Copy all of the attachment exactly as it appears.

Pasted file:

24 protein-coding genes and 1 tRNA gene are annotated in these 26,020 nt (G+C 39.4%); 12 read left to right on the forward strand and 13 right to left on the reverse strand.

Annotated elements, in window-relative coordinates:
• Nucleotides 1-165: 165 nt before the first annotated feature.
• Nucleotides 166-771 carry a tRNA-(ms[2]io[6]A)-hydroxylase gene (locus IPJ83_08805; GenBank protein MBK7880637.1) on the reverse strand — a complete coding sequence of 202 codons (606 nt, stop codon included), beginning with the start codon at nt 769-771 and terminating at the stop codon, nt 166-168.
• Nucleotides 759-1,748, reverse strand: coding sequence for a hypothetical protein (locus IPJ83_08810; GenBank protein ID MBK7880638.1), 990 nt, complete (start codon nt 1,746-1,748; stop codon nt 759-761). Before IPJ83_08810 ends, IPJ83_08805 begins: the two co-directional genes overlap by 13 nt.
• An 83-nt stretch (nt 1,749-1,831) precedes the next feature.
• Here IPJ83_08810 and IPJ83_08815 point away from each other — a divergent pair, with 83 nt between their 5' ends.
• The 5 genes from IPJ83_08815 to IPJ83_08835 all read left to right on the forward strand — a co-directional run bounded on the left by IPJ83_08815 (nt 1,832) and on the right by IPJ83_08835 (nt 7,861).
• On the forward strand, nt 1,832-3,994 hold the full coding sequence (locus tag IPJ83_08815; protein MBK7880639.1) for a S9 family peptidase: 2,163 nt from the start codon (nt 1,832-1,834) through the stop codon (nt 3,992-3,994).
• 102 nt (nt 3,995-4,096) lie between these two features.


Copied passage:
24 protein-coding genes and 1 tRNA gene are annotated in these 26,020 nt (G+C 39.4%); 12 read left to right on the forward strand and 13 right to left on the reverse strand.

Annotated elements, in window-relative coordinates:
• Nucleotides 1-165: 165 nt before the first annotated feature.
• Nucleotides 166-771 carry a tRNA-(ms[2]io[6]A)-hydroxylase gene (locus IPJ83_08805; GenBank protein MBK7880637.1) on the reverse strand — a complete coding sequence of 202 codons (606 nt, stop codon included), beginning with the start codon at nt 769-771 and terminating at the stop codon, nt 166-168.
• Nucleotides 759-1,748, reverse strand: coding sequence for a hypothetical protein (locus IPJ83_08810; GenBank protein ID MBK7880638.1), 990 nt, complete (start codon nt 1,746-1,748; stop codon nt 759-761). Before IPJ83_08810 ends, IPJ83_08805 begins: the two co-directional genes overlap by 13 nt.
• An 83-nt stretch (nt 1,749-1,831) precedes the next feature.
• Here IPJ83_08810 and IPJ83_08815 point away from each other — a divergent pair, with 83 nt between their 5' ends.
• The 5 genes from IPJ83_08815 to IPJ83_08835 all read left to right on the forward strand — a co-directional run bounded on the left by IPJ83_08815 (nt 1,832) and on the right by IPJ83_08835 (nt 7,861).
• On the forward strand, nt 1,832-3,994 hold the full coding sequence (locus tag IPJ83_08815; protein MBK7880639.1) for a S9 family peptidase: 2,163 nt from the start codon (nt 1,832-1,834) through the stop codon (nt 3,992-3,994).
• 102 nt (nt 3,995-4,096) lie between these two features.